Read The Guns of Tortuga Online

Authors: Brad Strickland,Thomas E. Fuller

The Guns of Tortuga (6 page)

More men were in the streets than women, a good deal more. As Uncle Patch had said, in lots of ways Tortuga was still the pirates' nest it had been forty years before. 'Twas true the buccaneers no longer flew their Jolly Rogers, but tried to do business as if they were respectable sailors. Still, many and many a piratical-looking wretch did I see skulking though the busy streets.

M. du Pont proved quite congenial. Evidently M. Gille gave him a good account of my uncle's visit, and it took only a thumping great bribe from Mr. Hunter to make du Pont happy to help us. The toadlike port admiral often stopped to see how work on the frigate was coming. He thanked my uncle three or four times for his excellent treatment of the English prisoner. Uncle Patch accepted the thanks with what was, for him, a gracious air, though he had told no one except Mr. Hunter that the patient was Captain Brixton. Twice every week Uncle Patch went to check on Brixton's progress and to take him medicines, but never did he allow me to go with him.

Toward the end of the first week in February, M. du Pont waddled by just as Chips had chopped out the damaged planking and had begun to measure the wood he needed to replace it. Hunter stood in his working clothes, breeches and a plain gray shirt, watching as Chips crept over the hull. I was next to the captain when du Pont came to stand beside us, leaning on his cane. “A grievous great hole,” he murmured in his accented English. “
Mon Dieu,
it is lucky that you did not strike twice upon such a reef.”

“It is, at that,” agreed Captain Hunter, though I thought that du Pont knew as well as we did that the “reef” that made the hole was a twenty-four-pound cannon. “However, the ship is sound. We hope to have her afloat in another week.”


Bien,
” du Pont said, his lipless smile splitting his face. He prodded at the gravel with his cane. “I have in fact come to extend to you an invitation, Captain. My good friend Monsieur Etienne Gille would be grateful if you would favor him with your presence at dinner tonight.”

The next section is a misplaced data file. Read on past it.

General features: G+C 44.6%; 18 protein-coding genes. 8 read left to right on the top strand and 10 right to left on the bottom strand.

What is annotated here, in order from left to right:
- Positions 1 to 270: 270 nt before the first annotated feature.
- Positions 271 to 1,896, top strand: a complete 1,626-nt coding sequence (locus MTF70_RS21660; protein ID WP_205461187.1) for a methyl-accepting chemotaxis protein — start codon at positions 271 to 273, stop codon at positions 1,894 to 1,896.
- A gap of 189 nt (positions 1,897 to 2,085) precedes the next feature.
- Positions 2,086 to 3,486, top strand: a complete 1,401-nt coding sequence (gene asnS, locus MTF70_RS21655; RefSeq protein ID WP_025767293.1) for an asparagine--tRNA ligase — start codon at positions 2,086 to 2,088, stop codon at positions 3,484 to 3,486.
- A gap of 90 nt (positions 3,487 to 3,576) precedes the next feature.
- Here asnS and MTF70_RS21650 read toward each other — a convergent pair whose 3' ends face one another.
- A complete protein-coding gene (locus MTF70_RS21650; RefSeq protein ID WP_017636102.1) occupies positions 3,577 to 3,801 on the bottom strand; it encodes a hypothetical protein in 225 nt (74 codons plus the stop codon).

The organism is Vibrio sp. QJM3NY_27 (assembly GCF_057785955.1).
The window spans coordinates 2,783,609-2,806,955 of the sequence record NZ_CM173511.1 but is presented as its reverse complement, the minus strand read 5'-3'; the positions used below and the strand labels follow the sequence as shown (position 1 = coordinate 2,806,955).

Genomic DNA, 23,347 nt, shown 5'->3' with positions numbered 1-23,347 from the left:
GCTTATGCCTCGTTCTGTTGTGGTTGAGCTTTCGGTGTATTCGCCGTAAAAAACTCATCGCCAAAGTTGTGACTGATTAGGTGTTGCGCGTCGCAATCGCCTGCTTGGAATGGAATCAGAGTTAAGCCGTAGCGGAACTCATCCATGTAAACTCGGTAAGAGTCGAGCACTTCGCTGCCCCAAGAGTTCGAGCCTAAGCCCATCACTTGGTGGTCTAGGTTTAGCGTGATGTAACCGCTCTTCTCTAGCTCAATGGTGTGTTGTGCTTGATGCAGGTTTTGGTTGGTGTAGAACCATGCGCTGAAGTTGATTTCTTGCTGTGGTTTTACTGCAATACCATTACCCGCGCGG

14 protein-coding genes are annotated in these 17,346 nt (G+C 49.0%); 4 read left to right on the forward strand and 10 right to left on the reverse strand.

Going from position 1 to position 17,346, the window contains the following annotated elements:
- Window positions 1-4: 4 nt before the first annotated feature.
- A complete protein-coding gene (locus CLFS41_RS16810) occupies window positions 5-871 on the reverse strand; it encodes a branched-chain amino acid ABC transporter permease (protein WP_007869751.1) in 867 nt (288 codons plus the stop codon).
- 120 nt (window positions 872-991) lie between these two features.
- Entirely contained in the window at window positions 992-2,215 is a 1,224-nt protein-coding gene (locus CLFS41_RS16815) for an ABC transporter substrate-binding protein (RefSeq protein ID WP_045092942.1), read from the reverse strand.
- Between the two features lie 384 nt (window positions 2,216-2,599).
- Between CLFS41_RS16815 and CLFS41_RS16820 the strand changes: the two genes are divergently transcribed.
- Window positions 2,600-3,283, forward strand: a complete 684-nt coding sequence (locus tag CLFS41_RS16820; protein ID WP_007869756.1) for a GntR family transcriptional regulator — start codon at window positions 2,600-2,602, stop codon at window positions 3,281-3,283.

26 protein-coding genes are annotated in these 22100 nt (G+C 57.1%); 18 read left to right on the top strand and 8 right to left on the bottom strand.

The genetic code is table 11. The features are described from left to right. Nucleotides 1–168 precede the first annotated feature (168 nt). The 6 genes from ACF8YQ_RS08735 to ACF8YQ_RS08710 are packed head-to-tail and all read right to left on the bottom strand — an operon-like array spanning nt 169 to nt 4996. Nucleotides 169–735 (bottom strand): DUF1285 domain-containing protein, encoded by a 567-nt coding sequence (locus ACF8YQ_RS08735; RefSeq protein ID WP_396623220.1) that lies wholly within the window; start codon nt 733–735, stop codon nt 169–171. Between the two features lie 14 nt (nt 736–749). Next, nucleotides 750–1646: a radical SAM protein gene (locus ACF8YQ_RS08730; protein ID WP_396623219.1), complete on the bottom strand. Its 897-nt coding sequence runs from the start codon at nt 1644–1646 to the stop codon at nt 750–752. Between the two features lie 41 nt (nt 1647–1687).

“I am very busy here,” Hunter pointed out.


Oui,
the repair of the ship, it calls for attention,
certainly,” agreed du Pont. He waved his fat right hand in the air delicately. “But my friend Monsieur Gille is, how do you say, an important man, a grandee, as the Spanish call them. Very wealthy, and he has a voice in the government of the island, too. He could be someone you … need to know.”

“So?” asked Captain Hunter, with a quizzical tilt of his head. He appeared to think the matter over for a moment, and then nodded. “Very well. What time?”

“At seven in the evening. The plantation is not far from town. I will give you directions there—or your surgeon may accompany you. Monsieur Shea knows the way by now.” M. du Pont smiled again, though the expression did not light his dark, bulging eyes at all. “Tortuga can still be a friendly place for a gentleman who knows his allies. I hope we both may benefit from your acquaintance with Monsieur Gille.”

“Thank you,” Captain Hunter said in a wry voice. “Now if you could find me a few square yards of copper sheeting, how happy I would be.”

M. du Pont's smile widened, making him even more froglike. “Monsiuer, I am at your service. If
you have the gold, voilà! Like an alchemist, I can change it to copper.”

The port admiral had begun to stroll away, when Captain Hunter called after him: “I say! One question. Will it truly be acceptable for Doctor Shea to come along? I'm sure he would like to see his patient again. He tells me the poor devil was badly hurt.”

M. du Pont spread his hands, grasping his walking stick as if he were a conjurer and it was his wand. “But of course! I may speak for Monsieur Gille when I say he would be delighted of Doctor Shea's presence.
Au revoir.”

That evening all three of us set out, for I had talked my way into the party as a servant. It was a hot journey, even in early February, and as we toiled up the winding streets in our finery, my uncle constantly grumbled about his discomfort. “We might have taken a chaise,” he pointed out. “Five miles of walking is no joke, not when the ground underfoot is this unyielding rock. It was rough enough in that blasted carriage.”

“I think it's as well to get the lay of the land,” Captain Hunter coolly replied. “Especially since we